If movies are more your thing, ARC Cinema screens a rich array of classic and modern films; and there are always plenty of school holiday options for the kids.

the essentials 

What: National Film and Sound Archive of Australia
Where: McCoy Circuit, Acton
When: Open 9am to 5pm Monday to Friday
Web: nfsa.gov.au

The Australian War Memorial

It’s an awe-inspiring building, and its position – in direct line of sight to Parliament House – serves to remind Australia’s decision-makers of the cost of war. Today, The Australian War Memorial is a special place of remembrance, a testament to sacrifice and an insight into our country’s history.

The Commemorative Courtyard is a place to reflect, as wherever you stand you are surrounded by the Roll of Honour, listing the names of every Australian who has died in war since 1885. The eternal flame on the Pool of Reflection represents Australia’s commitment to never forget our servicemen and women.

The tall stained glass windows of the Hall of Memory will take your breath away, as will the stunning Byzantine dome suspended 24 metres above the ground. In the centre of the Hall is the Tomb of the Unknown Australian Solider.

The First World War galleries include interactive displays, sounds and genuine clothes and objects from this time; as well as snippets of personal experiences, providing insight into the lives and deaths of these 102,000 Australians.

There are also expansive displays on the Second World War; classic aircrafts on display in the Aircraft Hall; and galleries covering more recent conflicts, such as the Korean War and the Vietnam War, as well as modern peacekeeping efforts.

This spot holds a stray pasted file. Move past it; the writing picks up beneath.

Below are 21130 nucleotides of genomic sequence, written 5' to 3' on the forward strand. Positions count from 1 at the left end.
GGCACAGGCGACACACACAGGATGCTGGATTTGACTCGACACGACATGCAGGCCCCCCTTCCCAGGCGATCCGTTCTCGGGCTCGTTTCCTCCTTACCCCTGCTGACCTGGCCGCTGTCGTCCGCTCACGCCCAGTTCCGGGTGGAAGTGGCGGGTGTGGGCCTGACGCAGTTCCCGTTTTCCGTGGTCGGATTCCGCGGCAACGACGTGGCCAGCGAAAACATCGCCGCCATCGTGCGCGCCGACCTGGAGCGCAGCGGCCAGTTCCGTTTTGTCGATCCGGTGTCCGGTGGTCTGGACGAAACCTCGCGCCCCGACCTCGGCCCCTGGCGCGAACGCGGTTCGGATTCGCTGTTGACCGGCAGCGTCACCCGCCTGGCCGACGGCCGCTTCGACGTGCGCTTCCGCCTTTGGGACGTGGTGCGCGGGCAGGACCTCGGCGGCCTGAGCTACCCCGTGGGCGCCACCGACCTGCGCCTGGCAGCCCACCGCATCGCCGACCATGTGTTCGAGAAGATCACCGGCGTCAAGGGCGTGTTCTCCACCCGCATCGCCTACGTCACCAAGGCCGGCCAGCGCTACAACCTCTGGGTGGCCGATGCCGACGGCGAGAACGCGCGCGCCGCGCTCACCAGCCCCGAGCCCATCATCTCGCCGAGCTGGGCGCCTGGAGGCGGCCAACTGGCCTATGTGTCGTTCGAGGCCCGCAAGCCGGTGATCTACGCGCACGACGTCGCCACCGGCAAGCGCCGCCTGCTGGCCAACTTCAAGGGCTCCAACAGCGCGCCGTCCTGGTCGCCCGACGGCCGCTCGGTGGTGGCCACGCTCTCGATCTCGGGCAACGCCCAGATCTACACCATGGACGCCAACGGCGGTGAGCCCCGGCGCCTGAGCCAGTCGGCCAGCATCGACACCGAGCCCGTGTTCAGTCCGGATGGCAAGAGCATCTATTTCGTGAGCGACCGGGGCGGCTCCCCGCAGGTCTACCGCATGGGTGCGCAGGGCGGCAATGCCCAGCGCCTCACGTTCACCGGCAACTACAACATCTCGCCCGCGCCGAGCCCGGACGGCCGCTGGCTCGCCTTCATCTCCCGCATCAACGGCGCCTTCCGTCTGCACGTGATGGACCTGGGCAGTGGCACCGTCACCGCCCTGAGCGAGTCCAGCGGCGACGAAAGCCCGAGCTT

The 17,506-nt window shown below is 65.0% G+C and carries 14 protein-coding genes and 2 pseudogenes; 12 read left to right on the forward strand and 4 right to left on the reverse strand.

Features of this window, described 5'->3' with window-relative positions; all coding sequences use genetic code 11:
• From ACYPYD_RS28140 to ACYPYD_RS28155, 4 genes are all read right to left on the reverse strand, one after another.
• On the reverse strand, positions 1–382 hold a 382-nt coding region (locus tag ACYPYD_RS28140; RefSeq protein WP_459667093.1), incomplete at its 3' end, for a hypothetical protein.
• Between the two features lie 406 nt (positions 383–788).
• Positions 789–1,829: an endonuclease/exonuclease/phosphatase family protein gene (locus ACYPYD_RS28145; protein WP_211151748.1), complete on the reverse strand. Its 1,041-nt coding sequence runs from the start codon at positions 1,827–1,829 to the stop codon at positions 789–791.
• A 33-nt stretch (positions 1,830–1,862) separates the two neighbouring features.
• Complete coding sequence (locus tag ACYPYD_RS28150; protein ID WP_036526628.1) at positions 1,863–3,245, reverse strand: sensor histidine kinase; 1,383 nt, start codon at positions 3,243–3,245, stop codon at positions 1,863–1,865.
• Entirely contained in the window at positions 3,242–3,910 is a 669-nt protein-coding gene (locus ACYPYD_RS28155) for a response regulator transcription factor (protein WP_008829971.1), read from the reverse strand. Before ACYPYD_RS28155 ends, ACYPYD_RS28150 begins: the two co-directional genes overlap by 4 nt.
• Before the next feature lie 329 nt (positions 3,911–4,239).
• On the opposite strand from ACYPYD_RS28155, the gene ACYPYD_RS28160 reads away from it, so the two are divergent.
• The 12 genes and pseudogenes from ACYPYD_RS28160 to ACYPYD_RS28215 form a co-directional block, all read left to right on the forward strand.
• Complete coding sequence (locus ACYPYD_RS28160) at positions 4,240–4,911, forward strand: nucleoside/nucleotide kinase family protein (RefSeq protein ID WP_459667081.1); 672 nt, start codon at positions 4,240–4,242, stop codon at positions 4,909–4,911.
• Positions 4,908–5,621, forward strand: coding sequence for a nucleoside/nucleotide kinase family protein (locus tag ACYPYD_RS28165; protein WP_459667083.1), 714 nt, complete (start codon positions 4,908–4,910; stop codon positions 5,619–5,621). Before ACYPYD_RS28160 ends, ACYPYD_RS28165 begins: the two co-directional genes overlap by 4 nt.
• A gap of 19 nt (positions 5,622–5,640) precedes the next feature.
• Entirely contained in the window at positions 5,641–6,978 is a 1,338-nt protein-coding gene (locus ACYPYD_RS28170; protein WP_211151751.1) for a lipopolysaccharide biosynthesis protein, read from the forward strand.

Martin_Ollman war memorial

the essentials 

What: The Australian War Memorial
Where: Treloar Crescent, Campbell
When: Open 10am to 5pm daily, (except Christmas Day)
Web: awm.gov.au

National Museum of Australia

Its vibrant exterior couldn’t be more different to the restrained architecture of its neighbouring institutions; the swooping orange curve of the Uluru line and the symbolic landscape, ‘The Garden of Australian Dreams’ capturing the imaginations of all ages.

The National Museum of Australia a museum of social history and provides an insight into different times, places and people throughout our country and its history.

Gain a sense of place at Landmarks; the permanent exhibition provides a broad look at Australian social history with different exhibits showing what life is like in different regions as well as eras. Journeys takes a look at Australia’s connection with the rest of the world, while First Australians is a large gallery dedicated to the Aboriginal and Torres Strait Islander people. Old New Land considers people and environment, and how our connection with the land is continually evolving.

The Eternity exhibit is a firm favourite, exploring how individuals have shaped our country – from famous figures like The Wiggles and Mary Donaldson to everyday Australians.

National Museum of Australia entrance at night

National Museum of Australia entrance at night

the essentials

What: National Museum of Australia
Where: Lawson Crescent, Acton Peninsula, Acton
When: Open 9am to 5pm daily, (except Christmas Day)
Web: nma.gov.au

Photography by Martin Ollman

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Bethany Nevile

Bethany Nevile is a Canberra local and recently graduated from the ANU with an honours degree in English Literature. She loves op shopping, baking, binge reading, live music, theatre, trashy TV and thinks there is always room for dessert. More about the Author